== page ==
Black History Archives

Harambee, brothers and sisters in struggle!  With the blessing of another year comes another chance to celebrate our nappy ass roots and search the forgotten annals of black history.  For the last few years, we’ve been bringing you the wildly informative and 100% true and accurate* series Know Your History, wherein we tell you the Read More

The first and second installments of a four-part series of mock commercials part of Pierre Bennu’s larger series of paintings and films “deconstructing and re-envisioning images of people of color in commercial and pop culture.” Had me chortling in all sort of inappropriateness here at the college library cafe. Check Bennu’s for more thought/art-provoking Read More

Dr. Teeth and the Electric Mayhem were an interracial rock n’ roll band that broke racial barriers, headed by Dr. Teeth who was born of a black mother and green father.  Originally, the band was known for its edgy, raunchy lyrics; banned in the UK, their 1960 debut album, Fur in Your Teeth, featured such Read More

Dee Rees‘s Pariah and Goran Olsson‘s The Black Power Mixtape deal with the Black experience in America,  but very differently — after all, we are not a monolith. The first, is about a young black lesbian coming to terms with her sexuality in the heart of Brooklyn. Movie treatment of queer issues are usually reserved Read More

Before Monday, I can’t say that I knew much – if anything –  about Jeffrey Lord. I was probably better off, considering his online column posted yesterday morning at The American Spectator about Shirley Sherrod was breathtaking in its ignorance and shamelessness. Lord essentially called Sherrod a liar for using the word “lynch” to describe Read More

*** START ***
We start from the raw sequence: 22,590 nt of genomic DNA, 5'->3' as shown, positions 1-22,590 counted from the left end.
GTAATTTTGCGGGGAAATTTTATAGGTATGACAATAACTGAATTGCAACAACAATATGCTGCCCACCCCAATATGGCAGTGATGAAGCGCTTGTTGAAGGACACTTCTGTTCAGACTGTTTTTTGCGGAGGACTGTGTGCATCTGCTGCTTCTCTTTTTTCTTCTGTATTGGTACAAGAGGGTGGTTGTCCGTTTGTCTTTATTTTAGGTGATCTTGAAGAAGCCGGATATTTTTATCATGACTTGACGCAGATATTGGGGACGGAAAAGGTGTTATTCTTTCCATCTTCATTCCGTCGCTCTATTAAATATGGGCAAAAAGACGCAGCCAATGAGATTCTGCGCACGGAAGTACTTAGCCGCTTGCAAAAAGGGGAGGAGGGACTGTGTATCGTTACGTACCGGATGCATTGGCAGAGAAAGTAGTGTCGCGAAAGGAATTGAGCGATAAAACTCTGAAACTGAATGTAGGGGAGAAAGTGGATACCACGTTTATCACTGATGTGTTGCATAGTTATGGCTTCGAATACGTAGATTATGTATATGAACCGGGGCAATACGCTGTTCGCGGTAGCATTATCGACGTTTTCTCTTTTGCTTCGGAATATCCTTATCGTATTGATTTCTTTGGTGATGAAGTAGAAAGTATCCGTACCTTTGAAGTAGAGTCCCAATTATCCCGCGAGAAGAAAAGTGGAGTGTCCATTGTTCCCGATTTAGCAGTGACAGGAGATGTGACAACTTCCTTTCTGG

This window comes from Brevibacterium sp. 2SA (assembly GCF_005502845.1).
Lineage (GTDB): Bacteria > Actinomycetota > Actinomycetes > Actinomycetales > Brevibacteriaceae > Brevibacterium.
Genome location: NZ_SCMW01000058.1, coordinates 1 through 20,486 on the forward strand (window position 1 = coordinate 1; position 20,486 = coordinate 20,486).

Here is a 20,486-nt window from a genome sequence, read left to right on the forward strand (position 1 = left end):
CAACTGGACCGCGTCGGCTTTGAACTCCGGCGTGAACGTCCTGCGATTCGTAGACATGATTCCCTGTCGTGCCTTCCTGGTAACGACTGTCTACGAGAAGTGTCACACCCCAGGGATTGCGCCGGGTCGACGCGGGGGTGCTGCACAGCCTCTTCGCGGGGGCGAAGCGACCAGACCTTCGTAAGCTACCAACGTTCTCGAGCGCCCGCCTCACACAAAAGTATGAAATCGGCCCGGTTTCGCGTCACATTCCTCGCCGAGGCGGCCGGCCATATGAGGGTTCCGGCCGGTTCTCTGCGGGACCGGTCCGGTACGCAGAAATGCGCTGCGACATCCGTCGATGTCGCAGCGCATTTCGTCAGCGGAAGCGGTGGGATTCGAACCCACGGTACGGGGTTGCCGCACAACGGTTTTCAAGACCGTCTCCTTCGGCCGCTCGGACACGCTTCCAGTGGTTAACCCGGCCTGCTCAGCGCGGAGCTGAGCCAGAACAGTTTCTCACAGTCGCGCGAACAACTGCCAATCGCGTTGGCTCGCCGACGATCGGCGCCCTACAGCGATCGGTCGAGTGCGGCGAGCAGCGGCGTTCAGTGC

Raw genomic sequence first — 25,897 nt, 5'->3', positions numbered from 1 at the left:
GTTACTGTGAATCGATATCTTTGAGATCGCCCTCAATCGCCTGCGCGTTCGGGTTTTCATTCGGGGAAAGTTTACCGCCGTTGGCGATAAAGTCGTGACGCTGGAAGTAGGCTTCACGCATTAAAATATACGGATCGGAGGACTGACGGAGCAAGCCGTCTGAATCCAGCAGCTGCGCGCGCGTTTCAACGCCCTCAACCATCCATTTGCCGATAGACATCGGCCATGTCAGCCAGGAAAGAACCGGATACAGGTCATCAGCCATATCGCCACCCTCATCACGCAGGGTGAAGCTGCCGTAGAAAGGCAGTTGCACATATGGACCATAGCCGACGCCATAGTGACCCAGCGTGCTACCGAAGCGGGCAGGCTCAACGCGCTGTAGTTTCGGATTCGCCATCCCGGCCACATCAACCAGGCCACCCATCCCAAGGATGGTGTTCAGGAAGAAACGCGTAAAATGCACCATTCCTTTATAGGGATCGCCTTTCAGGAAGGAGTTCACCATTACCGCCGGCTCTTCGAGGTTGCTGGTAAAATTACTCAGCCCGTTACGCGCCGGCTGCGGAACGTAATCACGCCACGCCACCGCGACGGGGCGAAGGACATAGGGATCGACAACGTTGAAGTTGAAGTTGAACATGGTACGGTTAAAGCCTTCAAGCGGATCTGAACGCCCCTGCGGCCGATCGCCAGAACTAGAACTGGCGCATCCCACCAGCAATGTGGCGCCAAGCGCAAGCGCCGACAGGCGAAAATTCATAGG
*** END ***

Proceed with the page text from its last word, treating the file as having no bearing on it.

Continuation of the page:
In my more militant youth, I used to argue that May 19 should have been a national holiday. And if it couldn’t be one, then at the least I could sacrifice a day of school or work to commemorate Malcolm X’s birthday. In retrospect, that was stupid (maybe immature is the better word) because if Read More

Roosevelt Franklin was a member of the cast of Sesame Street in the early 1970s. The revolutionary character was believed to be African-American based on the way he spoke and his propensity to sing/dance/rhyme/scat in normal conversation.  He was the founder of Roosevelt Franklin Elementary school, wherein he taught his pupils — also believed to be Read More

Born in 1928, Lamar David Little worked as a welder in Fort Wayne, IN.  A fan of tasty snacks, he, like many black people both past and present, was a fan of eating the nutty kernels inside of sunflower seeds.  Being a man of diverse taste, however, he soon tired of the lack of flavor Read More

Shamefully enough, I had no clue who Percy Sutton was or why he was important until I stumbled across his obituary on page 3A of my local newspaper. And though I’m usually wary of venturing into hyperbole, the Rev. Al Sharpton is not too far off in summing up the incredibly interesting and distinctive life Read More